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Social engineering in the Financial Services : People Are The  Weakest Link in the Security Chain

Fraud in a mobile digital world

 

 

Social engineering in the Financial Services : People Are The  Weakest Link in the Security Chain 40By Iain Swaine, Head of Cyber Strategy EMEA, BioCatch

The chance of becoming a victim of cybercrime increases year after year.  In the first half of 2021 in the UK, criminals stole a total of £753.9 million through fraud, an increase of over a quarter (30 per cent) compared to the first half 2020.

With more sophisticated fraud prevention measures in place criminals increasingly targeting regular people, customers of banks and other financial institutions.  Cybercriminals take advantage of the weakest link in the security chain – people.

People are error prone and make the same mistake multiple times. The inability of financial institutions from preventing us from making mistakes, makes us the weakest link in the chain.  While this form of fraud has been implemented for years, mostly in the form of phishing and vishing (voice phishing), it is growing continually.

Behavioral biometrics-based technology can detect social engineering scam attacks and validate a person’s identification during a banking transaction without the need for further security layers.

Fraud detection in real-time

Real-time fraud, also known as authorised push payment (APP) fraud, is a form of social engineering that can cause considerable financial harm. To establish the necessary authenticity, cybercriminals utilise their victims’ personal data obtained through data breaches on the dark web or captured from social media profiles. The more information available to the perpetrators, the more authentic they can appear.

In doing so, they contact their victims via telephone and pretend to be a representative of a government agency, an employee of the bank or another official organisation. In this way, they can persuade the person called to transfer a certain amount of money to another account. The banks’ security processes can be bypassed because a real account holder triggers the transfer. Multi-factor authentication (MFA) thus offers no protection either.

The fraud is difficult to pinpoint because it is a real user who logs in from a legitimate location and completes the authentication procedure with their own end device. This is because the usual checks – for example, identifying the location, the end device, or the IP – are no longer sufficient. Even out-of-band methods such as authentication with a one-time password (OTP) via SMS can be circumvented.

Cybercriminals who carry out such attacks also usually have a sophisticated script and are familiar with a bank’s security practices and procedures. To make matters worse, cyber criminals use social engineering methods to elicit emotional response from their victim. Criminals will try to extract feelings of sympathy, guilt, or companionship from their victims. They will use a sense of urgency, flattery, an aura of authority or trusting dispositions.  These popular methods elicit feelings such as fear, anxiety, or ease, causing victims to behave hastily or without judgement, resulting in the attacker’s desired outcome.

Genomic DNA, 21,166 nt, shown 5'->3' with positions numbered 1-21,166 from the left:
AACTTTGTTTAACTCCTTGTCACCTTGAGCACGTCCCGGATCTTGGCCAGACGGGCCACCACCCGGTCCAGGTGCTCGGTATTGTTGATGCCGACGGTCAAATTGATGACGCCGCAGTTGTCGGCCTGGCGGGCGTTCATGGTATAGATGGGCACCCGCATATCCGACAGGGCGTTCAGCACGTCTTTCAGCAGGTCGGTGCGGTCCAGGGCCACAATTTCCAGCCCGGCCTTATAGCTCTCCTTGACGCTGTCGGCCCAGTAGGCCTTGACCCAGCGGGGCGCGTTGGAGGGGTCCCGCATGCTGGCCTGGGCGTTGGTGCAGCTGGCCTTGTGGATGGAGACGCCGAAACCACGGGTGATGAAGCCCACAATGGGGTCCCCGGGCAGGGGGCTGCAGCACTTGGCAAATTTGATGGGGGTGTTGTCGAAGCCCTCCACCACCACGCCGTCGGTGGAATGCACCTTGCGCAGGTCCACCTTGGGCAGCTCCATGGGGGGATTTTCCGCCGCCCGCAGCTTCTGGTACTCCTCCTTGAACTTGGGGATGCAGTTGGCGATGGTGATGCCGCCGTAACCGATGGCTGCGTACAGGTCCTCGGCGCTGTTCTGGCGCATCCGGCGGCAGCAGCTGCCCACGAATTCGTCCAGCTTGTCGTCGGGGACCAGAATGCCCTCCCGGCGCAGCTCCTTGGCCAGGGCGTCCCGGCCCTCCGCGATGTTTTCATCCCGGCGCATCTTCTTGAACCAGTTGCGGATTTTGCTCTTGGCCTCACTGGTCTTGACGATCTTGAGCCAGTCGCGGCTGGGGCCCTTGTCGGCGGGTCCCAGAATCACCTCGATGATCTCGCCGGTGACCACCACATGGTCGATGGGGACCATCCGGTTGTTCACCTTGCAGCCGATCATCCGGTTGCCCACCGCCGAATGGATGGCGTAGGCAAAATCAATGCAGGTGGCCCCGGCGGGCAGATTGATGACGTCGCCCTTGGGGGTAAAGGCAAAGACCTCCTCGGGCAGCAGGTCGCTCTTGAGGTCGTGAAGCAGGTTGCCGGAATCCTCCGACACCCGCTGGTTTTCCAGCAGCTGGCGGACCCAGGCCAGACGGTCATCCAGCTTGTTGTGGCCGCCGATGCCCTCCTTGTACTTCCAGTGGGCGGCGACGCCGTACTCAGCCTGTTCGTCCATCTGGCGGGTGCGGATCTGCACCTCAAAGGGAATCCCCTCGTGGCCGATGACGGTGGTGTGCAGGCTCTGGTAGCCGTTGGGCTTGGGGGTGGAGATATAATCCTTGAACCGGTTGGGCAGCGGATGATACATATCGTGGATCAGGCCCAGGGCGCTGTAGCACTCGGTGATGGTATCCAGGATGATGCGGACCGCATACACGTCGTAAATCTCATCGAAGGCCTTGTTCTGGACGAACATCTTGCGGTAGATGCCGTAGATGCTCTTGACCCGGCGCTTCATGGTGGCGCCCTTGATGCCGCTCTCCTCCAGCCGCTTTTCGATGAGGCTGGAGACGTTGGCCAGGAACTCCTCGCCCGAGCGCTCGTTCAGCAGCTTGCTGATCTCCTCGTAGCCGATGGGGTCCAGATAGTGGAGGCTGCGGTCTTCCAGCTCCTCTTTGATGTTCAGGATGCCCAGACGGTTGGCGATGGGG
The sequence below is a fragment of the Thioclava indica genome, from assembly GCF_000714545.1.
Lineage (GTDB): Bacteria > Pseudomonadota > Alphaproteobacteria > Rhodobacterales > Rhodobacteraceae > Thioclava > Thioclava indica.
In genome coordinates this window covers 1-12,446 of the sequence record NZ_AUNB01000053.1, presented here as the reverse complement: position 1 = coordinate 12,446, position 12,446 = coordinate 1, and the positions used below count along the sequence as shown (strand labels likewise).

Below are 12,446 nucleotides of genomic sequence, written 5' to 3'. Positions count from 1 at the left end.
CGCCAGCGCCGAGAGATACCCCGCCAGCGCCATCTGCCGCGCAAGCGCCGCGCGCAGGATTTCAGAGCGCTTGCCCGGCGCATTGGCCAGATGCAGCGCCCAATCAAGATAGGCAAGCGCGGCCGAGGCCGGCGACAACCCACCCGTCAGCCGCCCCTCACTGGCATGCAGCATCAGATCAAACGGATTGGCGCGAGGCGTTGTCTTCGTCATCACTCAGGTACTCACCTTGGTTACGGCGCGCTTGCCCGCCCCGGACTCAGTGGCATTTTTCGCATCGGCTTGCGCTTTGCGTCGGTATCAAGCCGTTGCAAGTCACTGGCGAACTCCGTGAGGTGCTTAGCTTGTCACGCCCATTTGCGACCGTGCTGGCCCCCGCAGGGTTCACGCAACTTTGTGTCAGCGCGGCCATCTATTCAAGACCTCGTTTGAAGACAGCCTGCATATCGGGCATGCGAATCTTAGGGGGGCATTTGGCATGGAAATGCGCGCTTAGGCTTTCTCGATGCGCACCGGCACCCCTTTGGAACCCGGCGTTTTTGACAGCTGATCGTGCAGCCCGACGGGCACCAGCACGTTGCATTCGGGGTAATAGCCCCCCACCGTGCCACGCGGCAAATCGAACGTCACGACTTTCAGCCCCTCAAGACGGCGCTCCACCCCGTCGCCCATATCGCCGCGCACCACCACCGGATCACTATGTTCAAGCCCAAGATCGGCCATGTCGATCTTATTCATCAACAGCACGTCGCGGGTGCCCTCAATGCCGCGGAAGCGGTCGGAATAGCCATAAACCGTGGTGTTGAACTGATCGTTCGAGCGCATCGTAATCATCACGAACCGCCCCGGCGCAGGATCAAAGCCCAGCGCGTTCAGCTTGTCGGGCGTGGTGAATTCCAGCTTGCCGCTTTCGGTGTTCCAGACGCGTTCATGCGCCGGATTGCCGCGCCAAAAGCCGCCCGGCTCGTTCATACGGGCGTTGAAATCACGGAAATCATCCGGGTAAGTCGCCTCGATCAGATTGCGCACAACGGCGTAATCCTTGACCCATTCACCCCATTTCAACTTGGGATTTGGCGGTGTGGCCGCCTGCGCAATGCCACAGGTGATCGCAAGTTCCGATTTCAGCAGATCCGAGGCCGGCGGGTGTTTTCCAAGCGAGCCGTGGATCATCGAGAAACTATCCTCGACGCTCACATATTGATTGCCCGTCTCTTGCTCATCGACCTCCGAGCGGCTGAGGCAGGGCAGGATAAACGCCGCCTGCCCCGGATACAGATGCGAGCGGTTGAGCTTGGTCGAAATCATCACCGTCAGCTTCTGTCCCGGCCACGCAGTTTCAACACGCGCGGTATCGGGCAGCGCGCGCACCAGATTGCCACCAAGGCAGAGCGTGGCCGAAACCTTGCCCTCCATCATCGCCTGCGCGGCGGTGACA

How can you use Behavioural Biometrics to detect Authorized Push Payment (APP) Fraud?

APP fraud is gaining traction in the UK – victims have lost an estimated £479 million in total, averaging over £7K per victim. However, technologies based on behavioral biometrics can detect this type of fraud; it can be used to verify a person’s identity during the entire banking transaction. BioCatch uses data-based insights to distinguish behaviors of “real” and manipulated users.  In collaboration with its customers, BioCatch has developed risk models that can be used to identify a variety of threats, as this collaborative effort is deemed essential in empowering clients and keeping consumers safe. In addition, there are clear behavioral patterns that can distinguish “real” from “fraudulent” activity during an online session and reveal manipulation by a cybercriminal:

  • Unusual duration of the session: the session lasts considerably longer than usual, and the account holder shows noticeable behavior patterns, such as aimless mouse movements. This may indicate that the person is nervous or under pressure while waiting for instructions from a criminal.
  • Segmented keystrokes: If there are interruptions in typing, this may be a sign that the account number is being read aloud by the perpetrator, preventing routine typing.
  • Hesitation: The time required to perform simple, intuitive actions such as confirming an entry increases significantly. 
  • Unusual handling of the terminal device: The orientation of the device changes frequently. This may indicate that the logged-in user repeatedly puts down or picks up his smartphone to accept the criminal’s instructions.

Cybercriminals that use social engineering to defraud enterprises are determined and skilled, regardless of how complex a bank’s systems and controls are. After a successful social engineering fraud, there is usually no way to track down the victim’s money. Therefore, to protect customers from financial loss, it is imperative to detect fraud the moment it occurs. The use of behavioral biometrics can prevent significant losses, while comprehensively protect customers and company assets. It must form the bedrock of any financial institutions anti-fraud protection.

 

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